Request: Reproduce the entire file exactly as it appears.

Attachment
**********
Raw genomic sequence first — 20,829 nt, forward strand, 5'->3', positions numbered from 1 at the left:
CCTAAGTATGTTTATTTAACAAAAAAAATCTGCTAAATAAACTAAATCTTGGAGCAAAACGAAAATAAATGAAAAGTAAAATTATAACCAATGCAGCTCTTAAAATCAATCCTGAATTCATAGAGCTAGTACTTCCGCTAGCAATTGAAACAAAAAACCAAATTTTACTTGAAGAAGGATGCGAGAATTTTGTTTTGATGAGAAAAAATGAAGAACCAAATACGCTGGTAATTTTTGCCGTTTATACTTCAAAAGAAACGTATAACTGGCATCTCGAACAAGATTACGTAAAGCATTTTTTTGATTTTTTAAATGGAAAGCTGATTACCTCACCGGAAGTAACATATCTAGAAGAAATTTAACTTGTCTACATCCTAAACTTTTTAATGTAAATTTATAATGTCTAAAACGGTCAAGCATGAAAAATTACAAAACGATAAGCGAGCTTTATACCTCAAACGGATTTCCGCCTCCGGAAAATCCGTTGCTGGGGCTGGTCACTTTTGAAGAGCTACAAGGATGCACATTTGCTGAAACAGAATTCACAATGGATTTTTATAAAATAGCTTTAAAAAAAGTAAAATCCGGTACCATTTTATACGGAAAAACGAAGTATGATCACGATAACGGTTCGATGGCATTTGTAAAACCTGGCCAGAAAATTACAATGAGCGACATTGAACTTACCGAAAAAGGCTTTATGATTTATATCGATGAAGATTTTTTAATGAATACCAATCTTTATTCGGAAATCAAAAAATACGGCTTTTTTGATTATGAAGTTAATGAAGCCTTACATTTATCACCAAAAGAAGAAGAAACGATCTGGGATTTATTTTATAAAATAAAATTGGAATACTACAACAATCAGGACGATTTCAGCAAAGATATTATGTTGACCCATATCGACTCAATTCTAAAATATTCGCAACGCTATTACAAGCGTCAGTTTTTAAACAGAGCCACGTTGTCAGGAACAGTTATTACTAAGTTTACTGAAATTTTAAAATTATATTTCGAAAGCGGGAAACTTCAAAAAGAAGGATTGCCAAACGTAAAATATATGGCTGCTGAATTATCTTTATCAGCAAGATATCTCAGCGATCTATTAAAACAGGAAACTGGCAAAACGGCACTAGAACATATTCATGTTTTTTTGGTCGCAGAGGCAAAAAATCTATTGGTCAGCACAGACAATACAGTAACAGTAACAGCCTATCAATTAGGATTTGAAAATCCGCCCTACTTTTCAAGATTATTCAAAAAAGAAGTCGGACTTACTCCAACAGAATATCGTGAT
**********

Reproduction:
Raw genomic sequence first — 20,829 nt, forward strand, 5'->3', positions numbered from 1 at the left:
CCTAAGTATGTTTATTTAACAAAAAAAATCTGCTAAATAAACTAAATCTTGGAGCAAAACGAAAATAAATGAAAAGTAAAATTATAACCAATGCAGCTCTTAAAATCAATCCTGAATTCATAGAGCTAGTACTTCCGCTAGCAATTGAAACAAAAAACCAAATTTTACTTGAAGAAGGATGCGAGAATTTTGTTTTGATGAGAAAAAATGAAGAACCAAATACGCTGGTAATTTTTGCCGTTTATACTTCAAAAGAAACGTATAACTGGCATCTCGAACAAGATTACGTAAAGCATTTTTTTGATTTTTTAAATGGAAAGCTGATTACCTCACCGGAAGTAACATATCTAGAAGAAATTTAACTTGTCTACATCCTAAACTTTTTAATGTAAATTTATAATGTCTAAAACGGTCAAGCATGAAAAATTACAAAACGATAAGCGAGCTTTATACCTCAAACGGATTTCCGCCTCCGGAAAATCCGTTGCTGGGGCTGGTCACTTTTGAAGAGCTACAAGGATGCACATTTGCTGAAACAGAATTCACAATGGATTTTTATAAAATAGCTTTAAAAAAAGTAAAATCCGGTACCATTTTATACGGAAAAACGAAGTATGATCACGATAACGGTTCGATGGCATTTGTAAAACCTGGCCAGAAAATTACAATGAGCGACATTGAACTTACCGAAAAAGGCTTTATGATTTATATCGATGAAGATTTTTTAATGAATACCAATCTTTATTCGGAAATCAAAAAATACGGCTTTTTTGATTATGAAGTTAATGAAGCCTTACATTTATCACCAAAAGAAGAAGAAACGATCTGGGATTTATTTTATAAAATAAAATTGGAATACTACAACAATCAGGACGATTTCAGCAAAGATATTATGTTGACCCATATCGACTCAATTCTAAAATATTCGCAACGCTATTACAAGCGTCAGTTTTTAAACAGAGCCACGTTGTCAGGAACAGTTATTACTAAGTTTACTGAAATTTTAAAATTATATTTCGAAAGCGGGAAACTTCAAAAAGAAGGATTGCCAAACGTAAAATATATGGCTGCTGAATTATCTTTATCAGCAAGATATCTCAGCGATCTATTAAAACAGGAAACTGGCAAAACGGCACTAGAACATATTCATGTTTTTTTGGTCGCAGAGGCAAAAAATCTATTGGTCAGCACAGACAATACAGTAACAGTAACAGCCTATCAATTAGGATTTGAAAATCCGCCCTACTTTTCAAGATTATTCAAAAAAGAAGTCGGACTTACTCCAACAGAATATCGTGAT